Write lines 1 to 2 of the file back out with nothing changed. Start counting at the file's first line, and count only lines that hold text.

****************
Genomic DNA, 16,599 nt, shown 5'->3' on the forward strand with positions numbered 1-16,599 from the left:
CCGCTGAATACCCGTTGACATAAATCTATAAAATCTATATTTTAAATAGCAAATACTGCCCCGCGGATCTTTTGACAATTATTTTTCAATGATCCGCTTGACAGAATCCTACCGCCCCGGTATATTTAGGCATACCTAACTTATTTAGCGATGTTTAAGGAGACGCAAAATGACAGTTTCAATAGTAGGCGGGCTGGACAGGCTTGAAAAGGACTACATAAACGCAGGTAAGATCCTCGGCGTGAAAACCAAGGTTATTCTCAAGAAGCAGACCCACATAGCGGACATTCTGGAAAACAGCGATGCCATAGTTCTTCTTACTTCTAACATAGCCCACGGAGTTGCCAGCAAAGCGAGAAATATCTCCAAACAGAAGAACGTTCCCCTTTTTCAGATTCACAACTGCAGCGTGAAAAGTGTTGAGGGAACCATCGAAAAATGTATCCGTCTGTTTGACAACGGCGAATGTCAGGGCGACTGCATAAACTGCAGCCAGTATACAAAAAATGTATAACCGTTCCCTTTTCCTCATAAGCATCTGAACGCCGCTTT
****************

Genomic DNA, 16,599 nt, shown 5'->3' on the forward strand with positions numbered 1-16,599 from the left:
CCGCTGAATACCCGTTGACATAAATCTATAAAATCTATATTTTAAATAGCAAATACTGCCCCGCGGATCTTTTGACAATTATTTTTCAATGATCCGCTTGACAGAATCCTACCGCCCCGGTATATTTAGGCATACCTAACTTATTTAGCGATGTTTAAGGAGACGCAAAATGACAGTTTCAATAGTAGGCGGGCTGGACAGGCTTGAAAAGGACTACATAAACGCAGGTAAGATCCTCGGCGTGAAAACCAAGGTTATTCTCAAGAAGCAGACCCACATAGCGGACATTCTGGAAAACAGCGATGCCATAGTTCTTCTTACTTCTAACATAGCCCACGGAGTTGCCAGCAAAGCGAGAAATATCTCCAAACAGAAGAACGTTCCCCTTTTTCAGATTCACAACTGCAGCGTGAAAAGTGTTGAGGGAACCATCGAAAAATGTATCCGTCTGTTTGACAACGGCGAATGTCAGGGCGACTGCATAAACTGCAGCCAGTATACAAAAAATGTATAACCGTTCCCTTTTCCTCATAAGCATCTGAACGCCGCTTT